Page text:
William Temple, who afterwards became Archbishop of Canterbury in a more serious age, wrote in a letter to (later Msgr) Ronald Knox; "I am not a spiritual doctor trying to see how much Jones can swallow and keep down; I am more respectable than that; I am Jones himself asking what there is to eat."
I can't help but wonder about the intellectual honesty of some members of  our contemporary hierarchy - aren't they just pretending to be 'Jones,' because that's the acceptable thing to do in a not so respectable age of emotional manipulation? 
There's an acknowledged place for honest doubt; I'm not sure there's a place for doubt as ecclesiastical 'spin'...


A rather good short video on prayer, 'Just Pray,'  from the Church of England, has been banned from cinemas by the agency Digital Cinema Media who stated "... some advertisements - unintentionally or otherwise - could cause offence to those of differing political persuasions, as well as to those of differing faiths and indeed of no faith."
Reactions are coming in thick and fast, including this rather good response from the Bishop of Sheffield and a contribution from the Prime Minister [here] who clearly is getting better Magic FM reception in the Chilterns than he has of late .... 

The 'offending' video: 

~ ~ ~ ~ ~ ~ ~ ~ ~

In an astonishing example of crass mistiming - if that's all it was: I'm not entirely convinced - the BBC decided to broadcast a piece of one-sided polemic against the Roman Catholic Church on Sunday morning's 'A Point of View' [here
Somehow the pressing need for radical reform of one of Christianity's traditions isn't exactly at the top of the world's agenda right now .... if you see what I mean ...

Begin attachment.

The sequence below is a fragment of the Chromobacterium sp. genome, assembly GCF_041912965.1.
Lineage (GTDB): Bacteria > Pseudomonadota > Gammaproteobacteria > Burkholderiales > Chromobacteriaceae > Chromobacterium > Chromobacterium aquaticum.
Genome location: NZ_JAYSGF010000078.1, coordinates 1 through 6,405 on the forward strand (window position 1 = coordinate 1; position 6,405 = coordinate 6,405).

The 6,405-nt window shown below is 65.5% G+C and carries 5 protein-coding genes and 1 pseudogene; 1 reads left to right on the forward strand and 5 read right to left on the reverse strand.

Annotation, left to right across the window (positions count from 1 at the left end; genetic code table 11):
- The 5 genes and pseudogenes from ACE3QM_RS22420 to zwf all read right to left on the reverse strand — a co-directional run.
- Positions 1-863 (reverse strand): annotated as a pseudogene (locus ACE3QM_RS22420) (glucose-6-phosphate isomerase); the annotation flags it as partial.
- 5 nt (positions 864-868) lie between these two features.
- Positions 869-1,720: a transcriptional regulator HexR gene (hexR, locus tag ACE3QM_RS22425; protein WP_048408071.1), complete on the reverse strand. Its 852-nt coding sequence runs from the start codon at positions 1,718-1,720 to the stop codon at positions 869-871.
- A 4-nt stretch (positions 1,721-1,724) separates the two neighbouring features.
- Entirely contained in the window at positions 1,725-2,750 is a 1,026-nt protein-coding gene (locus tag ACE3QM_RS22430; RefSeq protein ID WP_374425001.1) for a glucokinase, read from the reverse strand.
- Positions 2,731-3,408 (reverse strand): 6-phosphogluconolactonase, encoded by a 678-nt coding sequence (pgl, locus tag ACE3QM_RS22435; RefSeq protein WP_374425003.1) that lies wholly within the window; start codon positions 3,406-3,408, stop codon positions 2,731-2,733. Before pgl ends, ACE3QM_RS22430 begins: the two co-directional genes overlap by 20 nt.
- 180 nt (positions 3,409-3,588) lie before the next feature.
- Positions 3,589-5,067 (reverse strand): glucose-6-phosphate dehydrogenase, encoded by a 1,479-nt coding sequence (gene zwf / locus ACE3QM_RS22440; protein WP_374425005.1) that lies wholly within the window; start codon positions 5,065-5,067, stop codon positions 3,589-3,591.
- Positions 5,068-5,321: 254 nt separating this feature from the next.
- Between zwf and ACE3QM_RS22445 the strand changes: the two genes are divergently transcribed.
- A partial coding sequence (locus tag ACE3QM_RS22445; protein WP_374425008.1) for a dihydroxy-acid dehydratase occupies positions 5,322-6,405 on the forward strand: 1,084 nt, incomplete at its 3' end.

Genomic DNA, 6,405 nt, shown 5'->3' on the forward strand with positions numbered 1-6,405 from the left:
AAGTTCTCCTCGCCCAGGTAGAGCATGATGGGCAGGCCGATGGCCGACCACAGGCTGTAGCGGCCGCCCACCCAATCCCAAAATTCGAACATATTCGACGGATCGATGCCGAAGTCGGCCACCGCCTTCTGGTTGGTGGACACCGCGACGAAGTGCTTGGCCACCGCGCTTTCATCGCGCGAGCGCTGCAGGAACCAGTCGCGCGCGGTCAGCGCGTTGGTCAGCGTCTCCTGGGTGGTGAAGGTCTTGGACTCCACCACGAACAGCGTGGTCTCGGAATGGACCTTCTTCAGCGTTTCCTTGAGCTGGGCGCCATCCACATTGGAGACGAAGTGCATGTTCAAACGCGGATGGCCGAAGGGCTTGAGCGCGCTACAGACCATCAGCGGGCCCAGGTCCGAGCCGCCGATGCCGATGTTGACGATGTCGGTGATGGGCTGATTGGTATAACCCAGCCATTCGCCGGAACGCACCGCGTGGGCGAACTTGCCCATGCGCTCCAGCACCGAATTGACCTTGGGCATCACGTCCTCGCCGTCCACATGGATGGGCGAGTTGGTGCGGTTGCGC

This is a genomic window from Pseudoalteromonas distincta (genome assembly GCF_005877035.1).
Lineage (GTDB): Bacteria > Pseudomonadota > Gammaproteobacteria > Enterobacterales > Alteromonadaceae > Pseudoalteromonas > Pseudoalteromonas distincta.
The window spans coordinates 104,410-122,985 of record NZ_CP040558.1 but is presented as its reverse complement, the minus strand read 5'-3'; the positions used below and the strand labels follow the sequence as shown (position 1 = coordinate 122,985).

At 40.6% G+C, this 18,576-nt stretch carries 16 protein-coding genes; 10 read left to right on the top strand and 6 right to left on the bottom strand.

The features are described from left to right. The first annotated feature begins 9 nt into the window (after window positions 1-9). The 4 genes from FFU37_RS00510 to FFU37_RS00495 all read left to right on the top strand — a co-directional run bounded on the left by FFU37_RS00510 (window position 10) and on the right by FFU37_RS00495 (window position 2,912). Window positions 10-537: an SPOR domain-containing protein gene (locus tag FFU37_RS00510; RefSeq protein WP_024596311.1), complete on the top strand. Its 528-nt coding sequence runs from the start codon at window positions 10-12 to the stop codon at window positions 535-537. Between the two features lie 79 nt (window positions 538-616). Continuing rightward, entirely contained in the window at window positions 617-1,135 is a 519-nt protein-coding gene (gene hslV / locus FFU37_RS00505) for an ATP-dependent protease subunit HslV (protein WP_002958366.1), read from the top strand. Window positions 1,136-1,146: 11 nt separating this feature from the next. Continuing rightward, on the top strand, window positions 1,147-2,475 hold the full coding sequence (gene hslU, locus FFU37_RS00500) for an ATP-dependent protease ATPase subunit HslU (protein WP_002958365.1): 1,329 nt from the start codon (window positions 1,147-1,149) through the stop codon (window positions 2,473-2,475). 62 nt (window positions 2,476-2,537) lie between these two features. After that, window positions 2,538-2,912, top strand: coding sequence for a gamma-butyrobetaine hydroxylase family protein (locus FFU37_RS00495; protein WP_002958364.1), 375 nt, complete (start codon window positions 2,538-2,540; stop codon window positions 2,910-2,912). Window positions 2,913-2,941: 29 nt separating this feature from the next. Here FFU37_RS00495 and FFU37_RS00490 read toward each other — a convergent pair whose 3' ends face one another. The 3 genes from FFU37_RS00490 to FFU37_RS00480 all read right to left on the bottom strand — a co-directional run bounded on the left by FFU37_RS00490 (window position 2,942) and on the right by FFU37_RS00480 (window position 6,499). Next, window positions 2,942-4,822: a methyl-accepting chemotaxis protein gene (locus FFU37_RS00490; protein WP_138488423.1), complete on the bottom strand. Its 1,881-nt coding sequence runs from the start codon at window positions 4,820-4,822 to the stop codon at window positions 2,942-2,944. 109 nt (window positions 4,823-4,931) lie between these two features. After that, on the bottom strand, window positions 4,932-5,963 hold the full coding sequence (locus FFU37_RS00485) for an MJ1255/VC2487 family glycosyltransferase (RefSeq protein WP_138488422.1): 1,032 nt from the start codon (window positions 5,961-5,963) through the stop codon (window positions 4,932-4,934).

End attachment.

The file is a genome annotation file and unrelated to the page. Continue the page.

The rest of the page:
Perhaps, after a couple of outstanding and gently reasonable contributions from Roger Scruton, the programmers thought it was high time, in the interests of 'balance,' to return to something stridently imbecilic .


I've just taken delivery of our parish copies of the Winter edition of 'Together - The Voice of  Catholic Anglicans'' - always a welcome arrival on the doorstep.
On the front page (below) is a large photograph of a cork shooting out of a champagne bottle in celebration of the heartening news that the Catholic Group on the Church of England's General Synod has increased its strength in the recent elections.
Were there any comparable source of information available for us traditionalists in the little side show called The Church in Wales (which there now isn't - to our own continuing shame), presumably we would have a picture of a bottle of hemlock with appropriate instructions from the Bench of Bishops ...

Saturday, 21 November 2015

O Pray for the Peace of Jerusalem ...

Herbert Howells' exquisite and hauntingly beautiful setting of verses from Psalm 122 - the Choir of New College, Oxford, directed by Edward Higginbottom. 

Friday, 20 November 2015

'De profundis clamavi ad te Domine' - our appalling neglect of the Syrian Christian refugees

'If thou, Lord, wilt be extreme to mark what is done amiss *